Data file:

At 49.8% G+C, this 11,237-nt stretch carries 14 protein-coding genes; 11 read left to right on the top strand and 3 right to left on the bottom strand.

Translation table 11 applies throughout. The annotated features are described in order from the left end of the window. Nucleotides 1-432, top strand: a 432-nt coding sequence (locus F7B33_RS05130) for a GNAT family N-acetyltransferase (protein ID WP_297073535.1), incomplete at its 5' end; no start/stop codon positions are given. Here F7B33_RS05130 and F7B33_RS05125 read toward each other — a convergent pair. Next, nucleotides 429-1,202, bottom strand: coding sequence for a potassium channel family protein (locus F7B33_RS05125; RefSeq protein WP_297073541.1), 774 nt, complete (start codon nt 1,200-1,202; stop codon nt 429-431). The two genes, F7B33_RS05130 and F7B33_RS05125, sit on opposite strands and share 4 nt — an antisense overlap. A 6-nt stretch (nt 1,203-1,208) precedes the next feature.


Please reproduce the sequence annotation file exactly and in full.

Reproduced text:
At 49.8% G+C, this 11,237-nt stretch carries 14 protein-coding genes; 11 read left to right on the top strand and 3 right to left on the bottom strand.

Translation table 11 applies throughout. The annotated features are described in order from the left end of the window. Nucleotides 1-432, top strand: a 432-nt coding sequence (locus F7B33_RS05130) for a GNAT family N-acetyltransferase (protein ID WP_297073535.1), incomplete at its 5' end; no start/stop codon positions are given. Here F7B33_RS05130 and F7B33_RS05125 read toward each other — a convergent pair. Next, nucleotides 429-1,202, bottom strand: coding sequence for a potassium channel family protein (locus F7B33_RS05125; RefSeq protein WP_297073541.1), 774 nt, complete (start codon nt 1,200-1,202; stop codon nt 429-431). The two genes, F7B33_RS05130 and F7B33_RS05125, sit on opposite strands and share 4 nt — an antisense overlap. A 6-nt stretch (nt 1,203-1,208) precedes the next feature.